Paul today. Maybe we'd just love to "forget what lies behind" us. In this, we maybe even get Paul. Always looking forward, constantly pressing ahead often sounds exactly right. Paul wants us to understand that to do otherwise is counterproductive, ethically as well as theologically. Turning back, holding on, often means firmly grasping something other than God. That's his theological argument. Ethically, or behaviorally, looking back, holding on â€“ especially to our fear â€“ always gets us stuck; and the damage to ourselves and our community â€” to the Church, the city and the world, as I like to put it â€” is enormous.
Remember that Paul is always concerned with the community. So imagine a community in which everyone feels stuck. It isn't hard to do. Everyone looking back. Everyone remembering what's gone wrong. Everyone focused on the bad, fixated on problems, real or imagined, of the past. These thoughts, these experiences can be so strong, the memories so pervasive, that the community finds itself so obsessed with things that have or have not happened so that they cannot see what's happening now. You don't have to imagine the consequences of this "stuckness," we are experiencing those
consequences in our public rhetoric, behavior and mood every day. How can we notice God's work among us when we're stuck looking elsewhere? Stuck in our fear. Stuck in our anger. Stuck in our frustration. Looking everywhere else but toward God?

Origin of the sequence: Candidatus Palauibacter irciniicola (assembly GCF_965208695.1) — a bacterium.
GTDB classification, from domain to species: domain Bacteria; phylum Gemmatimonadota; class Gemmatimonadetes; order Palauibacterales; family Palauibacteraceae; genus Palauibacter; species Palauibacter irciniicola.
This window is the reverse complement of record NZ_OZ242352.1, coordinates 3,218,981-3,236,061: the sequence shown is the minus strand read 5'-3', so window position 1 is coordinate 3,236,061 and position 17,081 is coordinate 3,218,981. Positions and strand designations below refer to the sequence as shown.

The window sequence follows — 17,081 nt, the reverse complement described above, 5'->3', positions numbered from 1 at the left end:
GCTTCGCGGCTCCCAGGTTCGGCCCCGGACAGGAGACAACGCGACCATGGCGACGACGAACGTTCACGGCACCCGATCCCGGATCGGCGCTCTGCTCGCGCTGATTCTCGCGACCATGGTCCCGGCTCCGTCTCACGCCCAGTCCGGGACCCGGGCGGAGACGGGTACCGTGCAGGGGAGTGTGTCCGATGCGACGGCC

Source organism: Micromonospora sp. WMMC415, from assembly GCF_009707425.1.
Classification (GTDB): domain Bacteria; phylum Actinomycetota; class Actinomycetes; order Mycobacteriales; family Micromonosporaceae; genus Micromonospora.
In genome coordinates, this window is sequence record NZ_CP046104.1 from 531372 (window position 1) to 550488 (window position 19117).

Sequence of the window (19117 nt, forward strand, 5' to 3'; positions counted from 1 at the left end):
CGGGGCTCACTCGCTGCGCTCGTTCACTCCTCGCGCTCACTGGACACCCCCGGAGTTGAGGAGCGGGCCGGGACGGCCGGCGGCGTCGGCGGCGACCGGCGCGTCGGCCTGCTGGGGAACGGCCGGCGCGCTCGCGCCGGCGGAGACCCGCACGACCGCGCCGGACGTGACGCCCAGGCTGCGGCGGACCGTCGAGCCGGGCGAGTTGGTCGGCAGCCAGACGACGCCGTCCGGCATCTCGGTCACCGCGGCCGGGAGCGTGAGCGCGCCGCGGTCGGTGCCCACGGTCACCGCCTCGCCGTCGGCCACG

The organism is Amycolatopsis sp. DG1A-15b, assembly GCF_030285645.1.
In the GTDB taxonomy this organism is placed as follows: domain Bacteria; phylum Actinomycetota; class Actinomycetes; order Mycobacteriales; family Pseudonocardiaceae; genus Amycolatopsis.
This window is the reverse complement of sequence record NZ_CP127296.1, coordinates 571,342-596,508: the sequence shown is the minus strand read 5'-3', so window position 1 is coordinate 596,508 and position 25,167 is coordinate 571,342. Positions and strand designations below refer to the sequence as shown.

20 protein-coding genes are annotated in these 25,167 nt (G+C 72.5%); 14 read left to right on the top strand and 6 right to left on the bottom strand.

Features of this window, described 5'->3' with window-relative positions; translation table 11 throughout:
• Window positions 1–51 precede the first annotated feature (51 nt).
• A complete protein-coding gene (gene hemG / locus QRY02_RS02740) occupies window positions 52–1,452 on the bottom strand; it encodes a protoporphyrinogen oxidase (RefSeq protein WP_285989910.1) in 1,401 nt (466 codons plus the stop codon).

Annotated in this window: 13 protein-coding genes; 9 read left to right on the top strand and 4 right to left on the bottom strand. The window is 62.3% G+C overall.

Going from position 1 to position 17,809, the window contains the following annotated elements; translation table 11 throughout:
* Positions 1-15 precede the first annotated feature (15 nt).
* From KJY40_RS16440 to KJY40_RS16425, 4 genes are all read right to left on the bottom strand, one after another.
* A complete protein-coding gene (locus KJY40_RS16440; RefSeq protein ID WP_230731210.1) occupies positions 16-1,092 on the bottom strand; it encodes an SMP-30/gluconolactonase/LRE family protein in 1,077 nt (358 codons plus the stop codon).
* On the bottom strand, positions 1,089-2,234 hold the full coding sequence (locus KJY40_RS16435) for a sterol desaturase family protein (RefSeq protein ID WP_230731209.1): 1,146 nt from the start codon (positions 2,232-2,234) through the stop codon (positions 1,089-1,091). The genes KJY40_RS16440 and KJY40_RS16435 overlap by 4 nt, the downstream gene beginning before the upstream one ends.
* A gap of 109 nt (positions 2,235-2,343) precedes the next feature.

"This one thing I do:" Paul says, "Forgetting what lies behind and straining forward to what lies ahead, I press on toward the goal for the prize of the heavenly call of God in Christ Jesus."
In an article to be published next week in Christian Century, our immediate past vicar, Joseph Schattauer-Paille gives us a helpful hint as to what "forgetting what lies behind" and "straining forward toward the goal ... of the call of God in Christ..." might really mean for us today. He calls this "not pretending." Before he submitted it, he asked me to read and critique it. I did as he asked, but warned him I'd quote him as well. He writes,
Not pretending is something many white Christians like myself have had to learn this year. We have had to stop pretending that this country's long history with racism ended in the 1960s. We have had to stop pretending that
Islamophobia is a fringe movement. We have had to stop pretending that the arc of history will inevitably bend towards justice.
And he concludes:
Perhaps this Holy Week we should give ... ourselves permission to stop pretending; [and] see the cross, and the world, more fully. The narrative of Holy Week is not a story to be lived through chronologically. It is not an unfolding drama full of cliff hangers or a two thousand year old script that needs to be reenacted. Holy Week does not ask us to be anything that we are not. Holy Week tells us something else. It tells us that we are never closer to the cross than when we are gathered around the table, the arc of history bending [beneath] us.
"Forgetting what lies behind, pressing forward to the call of Christ ahead" does not ask us to be anything we are not. It means something more. It means being real. It means being human in communion with one another and in the presence of Christ, who is real and human and always present here at the table with us.
Amandus J. Derr
Saint Peter's Church
in the City of New York
FIFTH SUNDAY IN LENT
Isaiah 43:16â€“21, Psalm 126, Philippians 3:4bâ€“14, Saint John 12:1â€“8